ROME The biggest obstacles in Ivan Bassos bid to win his third Giro dItalia could come from the Lampre squad and a host of international riders, with the years first major tour kicking off Saturday with three stages in Denmark.
Basso, the winner of the Giro in 2006 and 2010, hasnt had spectacular early season form. But hes the closest thing the race has to a favorite, with Alberto Contador serving a doping ban that stripped him of last years title and Tour de France champion Cadel Evans focusing on winning that race again.
Basso finished a distant 33rd in the Tour de Romandie last weekend, a result he attributed to extra training for the Giro. He didnt confirm he would ride in the Giro until last week.
I put in a lot of effort for this event, and all the extra work made me anxious, but now I know I can fight for the pink jersey, Basso said.
Michele Scarponi, who was bumped up to winner last year, and Lampre teammate Damiano Cunego the 2004 Giro winner both could challenge Basso. So could Frank Schleck of Luxembourg, who finished third in last years Tour.
Other international challengers include last years best young rider, Roman Kreuziger of the Czech Republic, Joaquin Rodriguez of Spain and John Gadret of France, who was bumped up to the podium after finishing fourth last year.
Theres no leader or top team, so thats going to make controlling the race more difficult, Scarponi said.
The race will open with a 5.4-mile individual time trial in Herning, followed by two more flat stages in Denmark for sprinters.
Herning is 170 miles west of Copenhagen and the hometown of Team Saxo Bank manager Bjarne Riis.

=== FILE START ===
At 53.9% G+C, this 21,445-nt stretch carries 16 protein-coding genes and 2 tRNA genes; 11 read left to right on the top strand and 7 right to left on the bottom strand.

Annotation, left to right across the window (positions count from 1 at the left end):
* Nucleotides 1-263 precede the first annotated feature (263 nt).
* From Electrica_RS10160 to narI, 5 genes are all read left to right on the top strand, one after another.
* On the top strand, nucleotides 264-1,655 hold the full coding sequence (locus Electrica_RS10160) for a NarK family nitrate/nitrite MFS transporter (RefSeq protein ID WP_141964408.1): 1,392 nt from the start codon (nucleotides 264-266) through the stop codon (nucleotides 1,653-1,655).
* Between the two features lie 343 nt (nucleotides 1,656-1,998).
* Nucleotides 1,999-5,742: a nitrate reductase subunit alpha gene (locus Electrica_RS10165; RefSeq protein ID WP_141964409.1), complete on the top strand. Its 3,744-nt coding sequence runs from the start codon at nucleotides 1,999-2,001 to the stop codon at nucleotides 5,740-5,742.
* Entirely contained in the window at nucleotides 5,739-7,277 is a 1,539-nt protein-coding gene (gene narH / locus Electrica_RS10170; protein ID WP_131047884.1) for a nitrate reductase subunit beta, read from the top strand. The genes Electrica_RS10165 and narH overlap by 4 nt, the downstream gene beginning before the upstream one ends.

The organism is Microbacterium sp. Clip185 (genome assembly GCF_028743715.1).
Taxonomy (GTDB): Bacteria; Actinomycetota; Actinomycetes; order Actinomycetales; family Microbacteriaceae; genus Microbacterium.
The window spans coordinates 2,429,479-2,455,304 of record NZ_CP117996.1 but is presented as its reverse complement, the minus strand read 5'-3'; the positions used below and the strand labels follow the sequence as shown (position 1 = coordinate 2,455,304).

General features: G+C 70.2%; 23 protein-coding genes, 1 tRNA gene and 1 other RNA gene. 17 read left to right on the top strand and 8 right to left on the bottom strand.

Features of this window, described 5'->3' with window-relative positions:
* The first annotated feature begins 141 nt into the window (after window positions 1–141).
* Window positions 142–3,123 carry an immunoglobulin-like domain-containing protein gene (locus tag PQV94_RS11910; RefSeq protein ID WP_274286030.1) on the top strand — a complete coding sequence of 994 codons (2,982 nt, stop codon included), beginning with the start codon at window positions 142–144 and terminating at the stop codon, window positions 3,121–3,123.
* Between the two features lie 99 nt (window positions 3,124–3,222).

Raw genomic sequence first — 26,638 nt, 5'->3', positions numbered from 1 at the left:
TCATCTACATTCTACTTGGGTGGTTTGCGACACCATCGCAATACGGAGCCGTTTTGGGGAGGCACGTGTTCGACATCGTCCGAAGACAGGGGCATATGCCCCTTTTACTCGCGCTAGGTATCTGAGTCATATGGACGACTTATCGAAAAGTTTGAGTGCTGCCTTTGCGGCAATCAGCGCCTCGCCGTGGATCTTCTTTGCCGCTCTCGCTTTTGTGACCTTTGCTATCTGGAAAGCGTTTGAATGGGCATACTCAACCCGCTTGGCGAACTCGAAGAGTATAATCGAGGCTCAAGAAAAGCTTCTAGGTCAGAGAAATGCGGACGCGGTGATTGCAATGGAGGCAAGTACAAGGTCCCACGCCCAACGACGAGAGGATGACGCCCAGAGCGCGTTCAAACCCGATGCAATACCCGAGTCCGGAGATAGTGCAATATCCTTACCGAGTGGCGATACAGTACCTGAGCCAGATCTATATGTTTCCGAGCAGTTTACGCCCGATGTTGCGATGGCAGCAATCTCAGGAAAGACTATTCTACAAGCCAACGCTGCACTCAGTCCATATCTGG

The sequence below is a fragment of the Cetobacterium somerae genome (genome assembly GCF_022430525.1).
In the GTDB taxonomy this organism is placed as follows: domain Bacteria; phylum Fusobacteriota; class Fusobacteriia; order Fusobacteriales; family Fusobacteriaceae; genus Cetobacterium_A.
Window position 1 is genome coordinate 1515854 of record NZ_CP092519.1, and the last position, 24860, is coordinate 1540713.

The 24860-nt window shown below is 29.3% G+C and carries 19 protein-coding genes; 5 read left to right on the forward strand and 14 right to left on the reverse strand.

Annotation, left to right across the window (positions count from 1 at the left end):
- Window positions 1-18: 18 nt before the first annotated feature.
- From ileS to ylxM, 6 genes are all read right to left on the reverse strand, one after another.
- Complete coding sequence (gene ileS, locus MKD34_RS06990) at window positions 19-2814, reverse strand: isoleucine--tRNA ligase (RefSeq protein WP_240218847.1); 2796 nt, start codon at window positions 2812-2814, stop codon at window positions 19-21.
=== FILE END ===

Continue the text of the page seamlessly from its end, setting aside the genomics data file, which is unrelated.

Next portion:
I just arrived, and I can see the whole city is totally pink. That is fantastic, Riis told TV2 channel Thursday.
After an early rest day, the race will transfer to Italy for the fourth stage, a team time trial in Verona.
All of the big mountain stages come in the last eight stages, with five uphill finishes at Cervinia, Piani dei Resinelli, Cortina dAmpezzo, Alpe di Pampeago and the Stelvio Pass.
The queen stage is the penultimate 20th leg, a 136-mile route featuring the legendary Mortirolo climb and then finishing with an equally grueling climb to the Stelvio Pass.
The race will end with an 18.7-mile individual time trial in Milan on May 27.
Taylor Phinney of the BMC squad is among the favorites for Saturdays opening time trial. If he wins, he would be the first American to wear the pink jersey since Christian Vande Velde when Garmin won the opening team time trial in Palermo in 2008.
No American has won the Giro since Andy Hampsten took the lead by attacking amid a blizzard on the Gavia Pass in 1988.
Other overall contenders include Ryder Hesjedal, a Canadian who will have Vande Velde supporting him on the Garmin team, and Thomas De Gendt, a Belgian rider with Vacansoleil.
In last years Tour, De Gendt finished fifth at LAlpe dHuez and third in the final time trial in Grenoble.
World champion Mark Cavendish will be the favorite in the sprints. The large range of challengers include Matthew Goss, Tyler Farrar, Thor Hushovd, Mark Renshaw and Sacha Modolo.
No rider will wear No. 108, which has been retired after the death of Belgian rider Wouter Weylandt in last years third stage.
Associated Press writer Jan Olsen in Copenhagen, Denmark, contributed to this report.